For the most part, the trail follows the old jeep trail up the canyon. Where it becomes obscured by brush, it is regularly marked by cairns. It was great to see how the desert is slowly reclaiming the jeep trail, but saddening to see slickrock riverbed still scarred.
We reached the Angel Arch trailhead in the late afternoon, and after setting up camp, resting and eating a bit, decided to make the short 1.5 mile hike up to see Angel Arch.
This canyon, a dry side canyon running south and east of the Salt Creek canyon, revealed a most inspiring place. Angel Arch and the canyon below is remarkably beautiful. The arch sits high atop the west wall of the canyon. Looking across the canyon, to the east, what appeared to me to be two eyes stare from the rock up to the arch and beyond. For me, this was one of those spots...one of those moments with my daughters that will stay with me forever.
My girls...had to throw this in!
We reluctantly left this place and headed back to camp. While turning in for the night, we watched a full moon rise over a sandstone spire. An amazing day.
On day 3 we headed out of the zone and into the upper portions of the canyon. We quickly came to our campsite for the day, SC4, set up camp, packed lunches in my pack and headed on up the trail. While stopped for a break next to the creek, we spotted our first ruin...a granary high above the canyon floor.
In fact, all of the ruins we saw were above the Angel Arch trail junction and SC4. This day was spent finding and exploring ruins.
The canyon itself takes on a different personality. It opens up dramatically. We no longer feel as if we're walking through a maze, but exploring a much more open landscape. We quickly reach the Upper Jump, a lovely waterfall at a bend in the creek. We stop, eat, and relax before heading further up the canyon.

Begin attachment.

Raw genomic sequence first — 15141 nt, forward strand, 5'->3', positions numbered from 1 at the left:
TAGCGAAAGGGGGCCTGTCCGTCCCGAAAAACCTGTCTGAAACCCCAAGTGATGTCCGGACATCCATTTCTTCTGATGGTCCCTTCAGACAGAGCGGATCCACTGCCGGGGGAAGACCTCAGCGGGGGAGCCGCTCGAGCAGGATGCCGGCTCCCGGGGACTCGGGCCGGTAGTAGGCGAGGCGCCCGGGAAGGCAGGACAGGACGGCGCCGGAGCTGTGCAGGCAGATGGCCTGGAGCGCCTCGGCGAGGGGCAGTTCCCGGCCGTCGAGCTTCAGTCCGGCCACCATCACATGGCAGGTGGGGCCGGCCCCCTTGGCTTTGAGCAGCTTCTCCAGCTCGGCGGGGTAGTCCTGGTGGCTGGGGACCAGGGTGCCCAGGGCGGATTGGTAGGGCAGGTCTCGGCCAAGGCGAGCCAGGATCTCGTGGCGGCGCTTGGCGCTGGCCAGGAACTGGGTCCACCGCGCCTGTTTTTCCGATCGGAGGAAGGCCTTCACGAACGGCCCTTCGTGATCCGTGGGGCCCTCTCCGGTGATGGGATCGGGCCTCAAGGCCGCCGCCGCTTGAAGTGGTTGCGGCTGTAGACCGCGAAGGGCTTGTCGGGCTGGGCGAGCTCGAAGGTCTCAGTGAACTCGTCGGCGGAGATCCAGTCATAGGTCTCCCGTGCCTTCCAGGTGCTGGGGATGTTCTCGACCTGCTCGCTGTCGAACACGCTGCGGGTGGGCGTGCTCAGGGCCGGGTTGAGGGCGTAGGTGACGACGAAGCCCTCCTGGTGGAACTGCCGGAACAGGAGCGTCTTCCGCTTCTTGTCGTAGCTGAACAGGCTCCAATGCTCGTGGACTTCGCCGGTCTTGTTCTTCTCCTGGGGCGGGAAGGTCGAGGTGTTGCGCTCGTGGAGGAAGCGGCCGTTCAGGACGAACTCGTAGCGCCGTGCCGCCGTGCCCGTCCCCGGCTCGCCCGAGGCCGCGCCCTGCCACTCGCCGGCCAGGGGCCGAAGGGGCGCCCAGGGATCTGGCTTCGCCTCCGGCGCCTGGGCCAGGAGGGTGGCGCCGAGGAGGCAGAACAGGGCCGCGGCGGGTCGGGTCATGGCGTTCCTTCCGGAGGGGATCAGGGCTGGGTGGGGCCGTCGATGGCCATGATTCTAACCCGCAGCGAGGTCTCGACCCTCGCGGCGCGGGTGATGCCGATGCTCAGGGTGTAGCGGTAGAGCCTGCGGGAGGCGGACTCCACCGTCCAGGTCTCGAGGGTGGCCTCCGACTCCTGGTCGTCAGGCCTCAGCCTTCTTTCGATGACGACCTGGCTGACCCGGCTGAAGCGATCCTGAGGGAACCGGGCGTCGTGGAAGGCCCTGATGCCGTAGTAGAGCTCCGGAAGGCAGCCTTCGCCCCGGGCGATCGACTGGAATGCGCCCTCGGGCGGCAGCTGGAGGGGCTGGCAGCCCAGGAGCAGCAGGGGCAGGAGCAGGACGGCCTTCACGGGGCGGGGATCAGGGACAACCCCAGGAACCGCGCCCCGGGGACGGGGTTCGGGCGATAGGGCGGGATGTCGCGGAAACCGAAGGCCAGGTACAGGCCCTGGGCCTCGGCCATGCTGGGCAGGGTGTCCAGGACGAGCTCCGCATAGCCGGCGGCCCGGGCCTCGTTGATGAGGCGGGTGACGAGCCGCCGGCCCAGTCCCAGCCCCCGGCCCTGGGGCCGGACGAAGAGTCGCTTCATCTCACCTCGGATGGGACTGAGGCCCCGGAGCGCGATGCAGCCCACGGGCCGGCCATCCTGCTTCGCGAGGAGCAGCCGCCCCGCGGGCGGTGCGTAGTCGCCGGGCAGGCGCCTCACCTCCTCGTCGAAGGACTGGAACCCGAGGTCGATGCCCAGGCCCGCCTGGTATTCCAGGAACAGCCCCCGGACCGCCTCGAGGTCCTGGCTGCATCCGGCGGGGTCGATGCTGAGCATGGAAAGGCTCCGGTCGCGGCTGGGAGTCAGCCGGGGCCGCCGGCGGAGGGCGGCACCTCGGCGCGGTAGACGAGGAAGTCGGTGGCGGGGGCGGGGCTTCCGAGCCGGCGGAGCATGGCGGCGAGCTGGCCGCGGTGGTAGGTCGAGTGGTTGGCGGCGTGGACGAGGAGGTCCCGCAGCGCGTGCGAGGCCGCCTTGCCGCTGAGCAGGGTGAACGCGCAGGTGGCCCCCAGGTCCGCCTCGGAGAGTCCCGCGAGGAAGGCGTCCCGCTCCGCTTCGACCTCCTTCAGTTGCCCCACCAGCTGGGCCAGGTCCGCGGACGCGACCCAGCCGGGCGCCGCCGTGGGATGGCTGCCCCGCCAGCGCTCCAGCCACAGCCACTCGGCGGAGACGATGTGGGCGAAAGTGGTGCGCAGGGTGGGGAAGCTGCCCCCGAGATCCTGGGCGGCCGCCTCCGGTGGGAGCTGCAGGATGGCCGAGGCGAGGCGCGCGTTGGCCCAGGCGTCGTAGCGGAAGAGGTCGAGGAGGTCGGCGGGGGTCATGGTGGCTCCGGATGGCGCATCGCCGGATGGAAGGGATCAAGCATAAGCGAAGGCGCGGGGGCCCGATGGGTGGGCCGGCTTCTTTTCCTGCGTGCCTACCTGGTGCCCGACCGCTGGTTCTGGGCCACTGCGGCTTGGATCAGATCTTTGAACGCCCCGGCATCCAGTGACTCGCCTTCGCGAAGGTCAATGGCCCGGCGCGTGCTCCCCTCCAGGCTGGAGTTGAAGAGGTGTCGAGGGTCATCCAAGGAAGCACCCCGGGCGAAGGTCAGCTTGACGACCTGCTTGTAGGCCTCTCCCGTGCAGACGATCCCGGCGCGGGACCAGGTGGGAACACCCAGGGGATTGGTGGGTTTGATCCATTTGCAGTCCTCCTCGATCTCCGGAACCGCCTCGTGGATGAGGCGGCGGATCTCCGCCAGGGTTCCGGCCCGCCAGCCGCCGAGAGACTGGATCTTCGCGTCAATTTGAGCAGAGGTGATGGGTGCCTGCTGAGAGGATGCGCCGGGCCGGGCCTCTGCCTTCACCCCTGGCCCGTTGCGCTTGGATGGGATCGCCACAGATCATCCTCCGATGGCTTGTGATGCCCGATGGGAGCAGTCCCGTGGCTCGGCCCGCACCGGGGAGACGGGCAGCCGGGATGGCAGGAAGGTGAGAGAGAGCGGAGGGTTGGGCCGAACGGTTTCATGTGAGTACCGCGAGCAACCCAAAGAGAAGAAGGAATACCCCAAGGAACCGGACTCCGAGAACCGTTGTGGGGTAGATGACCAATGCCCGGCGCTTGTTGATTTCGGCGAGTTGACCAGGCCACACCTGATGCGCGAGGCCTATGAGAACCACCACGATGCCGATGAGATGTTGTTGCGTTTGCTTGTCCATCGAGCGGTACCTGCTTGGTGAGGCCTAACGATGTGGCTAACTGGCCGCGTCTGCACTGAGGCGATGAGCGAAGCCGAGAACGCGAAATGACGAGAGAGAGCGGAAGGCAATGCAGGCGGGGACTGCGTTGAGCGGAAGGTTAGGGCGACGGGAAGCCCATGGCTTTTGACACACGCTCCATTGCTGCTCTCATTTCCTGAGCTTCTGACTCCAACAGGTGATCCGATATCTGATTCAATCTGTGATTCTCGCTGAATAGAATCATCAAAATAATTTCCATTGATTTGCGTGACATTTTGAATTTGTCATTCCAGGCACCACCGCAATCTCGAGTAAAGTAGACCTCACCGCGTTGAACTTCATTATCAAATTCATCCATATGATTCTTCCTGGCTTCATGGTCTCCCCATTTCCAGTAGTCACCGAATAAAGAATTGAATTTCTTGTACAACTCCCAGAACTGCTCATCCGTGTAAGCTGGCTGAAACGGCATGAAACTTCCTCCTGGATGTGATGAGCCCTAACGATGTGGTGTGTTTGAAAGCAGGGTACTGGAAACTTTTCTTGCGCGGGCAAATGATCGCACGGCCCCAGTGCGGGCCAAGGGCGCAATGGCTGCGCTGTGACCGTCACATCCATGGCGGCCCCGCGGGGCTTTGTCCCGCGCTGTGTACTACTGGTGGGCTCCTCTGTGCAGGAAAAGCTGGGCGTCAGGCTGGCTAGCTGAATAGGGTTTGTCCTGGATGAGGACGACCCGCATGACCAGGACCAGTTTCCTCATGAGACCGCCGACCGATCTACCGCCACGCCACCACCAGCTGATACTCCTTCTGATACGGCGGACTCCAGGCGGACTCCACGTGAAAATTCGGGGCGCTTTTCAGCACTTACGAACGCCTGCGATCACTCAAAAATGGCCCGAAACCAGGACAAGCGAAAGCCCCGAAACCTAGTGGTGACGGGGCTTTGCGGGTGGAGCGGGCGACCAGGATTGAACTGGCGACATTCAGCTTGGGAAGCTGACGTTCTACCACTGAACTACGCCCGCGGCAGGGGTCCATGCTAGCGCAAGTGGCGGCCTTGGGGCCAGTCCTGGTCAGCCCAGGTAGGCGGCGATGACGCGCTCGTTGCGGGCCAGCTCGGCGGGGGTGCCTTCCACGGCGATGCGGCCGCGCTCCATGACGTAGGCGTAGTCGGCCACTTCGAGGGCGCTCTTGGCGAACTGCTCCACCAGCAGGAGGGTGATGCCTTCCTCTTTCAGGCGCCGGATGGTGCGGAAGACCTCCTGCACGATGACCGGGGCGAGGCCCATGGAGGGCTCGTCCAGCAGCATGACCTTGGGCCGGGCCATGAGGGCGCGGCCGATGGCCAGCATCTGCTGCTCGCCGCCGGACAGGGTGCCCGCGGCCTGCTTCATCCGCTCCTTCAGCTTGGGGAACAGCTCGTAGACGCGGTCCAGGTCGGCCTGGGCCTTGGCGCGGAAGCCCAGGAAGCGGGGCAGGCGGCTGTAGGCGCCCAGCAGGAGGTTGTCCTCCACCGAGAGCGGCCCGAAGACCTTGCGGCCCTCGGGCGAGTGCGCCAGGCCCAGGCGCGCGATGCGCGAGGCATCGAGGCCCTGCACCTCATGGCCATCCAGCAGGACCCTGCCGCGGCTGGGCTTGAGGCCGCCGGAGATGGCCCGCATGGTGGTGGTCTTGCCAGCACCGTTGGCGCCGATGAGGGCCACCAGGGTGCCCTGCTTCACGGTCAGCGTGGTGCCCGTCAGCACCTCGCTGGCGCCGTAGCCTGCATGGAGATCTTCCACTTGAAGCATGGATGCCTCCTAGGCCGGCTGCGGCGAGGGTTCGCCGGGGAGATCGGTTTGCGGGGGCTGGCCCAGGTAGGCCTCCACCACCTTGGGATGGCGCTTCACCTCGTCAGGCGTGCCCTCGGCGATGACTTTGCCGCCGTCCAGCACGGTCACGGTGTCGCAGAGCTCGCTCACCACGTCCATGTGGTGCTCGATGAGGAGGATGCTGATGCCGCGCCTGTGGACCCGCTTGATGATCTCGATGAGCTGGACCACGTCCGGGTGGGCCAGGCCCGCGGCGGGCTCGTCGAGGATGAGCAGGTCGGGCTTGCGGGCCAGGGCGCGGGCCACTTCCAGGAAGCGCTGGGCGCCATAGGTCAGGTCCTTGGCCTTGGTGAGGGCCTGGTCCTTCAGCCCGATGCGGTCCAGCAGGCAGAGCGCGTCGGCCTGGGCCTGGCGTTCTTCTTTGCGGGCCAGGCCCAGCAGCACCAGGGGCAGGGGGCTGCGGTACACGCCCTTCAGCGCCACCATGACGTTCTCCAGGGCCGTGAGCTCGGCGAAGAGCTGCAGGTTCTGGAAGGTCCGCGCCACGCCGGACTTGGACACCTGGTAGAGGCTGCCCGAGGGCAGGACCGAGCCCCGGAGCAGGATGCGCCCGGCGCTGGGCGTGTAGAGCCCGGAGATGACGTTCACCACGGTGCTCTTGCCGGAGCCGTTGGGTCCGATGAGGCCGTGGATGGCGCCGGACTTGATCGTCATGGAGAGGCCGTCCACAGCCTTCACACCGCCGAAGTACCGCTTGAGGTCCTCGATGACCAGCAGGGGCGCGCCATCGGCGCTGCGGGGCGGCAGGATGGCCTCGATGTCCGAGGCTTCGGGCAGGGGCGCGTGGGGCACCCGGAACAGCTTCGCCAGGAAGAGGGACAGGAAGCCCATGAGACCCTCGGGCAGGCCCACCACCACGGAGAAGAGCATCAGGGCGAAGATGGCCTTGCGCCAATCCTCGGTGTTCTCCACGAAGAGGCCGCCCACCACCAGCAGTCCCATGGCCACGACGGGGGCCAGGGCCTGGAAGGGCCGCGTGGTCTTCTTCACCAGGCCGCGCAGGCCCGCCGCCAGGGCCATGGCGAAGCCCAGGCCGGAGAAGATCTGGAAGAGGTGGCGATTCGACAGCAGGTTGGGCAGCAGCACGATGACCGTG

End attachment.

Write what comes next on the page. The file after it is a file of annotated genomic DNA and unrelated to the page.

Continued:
Beyond Upper Jump we passed campsite SC3, another lovely waterfall beyond, and then the trail climbs to an outcropping on the east side of the canyon. Exploring this area reveals yet more ruins, pottery shards, and the "All-American Man" image.
We spent our 3rd night back at campsite SC4. This site is very sheltered with late morning sun, and this was by far our coldest night, with temps dropping well below 30 degrees. We reluctantly crawled out of our bags to frozen socks and platys, ate a quick breakfast, and headed back down the canyon. Our last night was spent near Peekaboo Springs, making for a 5 mile hike back to the trailhead the following morning.
My only gear regret on this trip was trekking poles. I'm a confirmed user, and had some brand new BPL Stix to use for the first time. With all of the walking on slickrock, though, I think next time I'll consider leaving them at home.
Contrary to what we were told at the ranger station, water was plentiful in all but the first mile or so above Peekaboo Springs. With the frequent pools of water throughout the canyon, I can see how mosquitoes could be an issue at some point, but we spent the week bug-free.
I regret that we didn't have the time to explore the upper end of the canyon. That will be the plan for our next visit.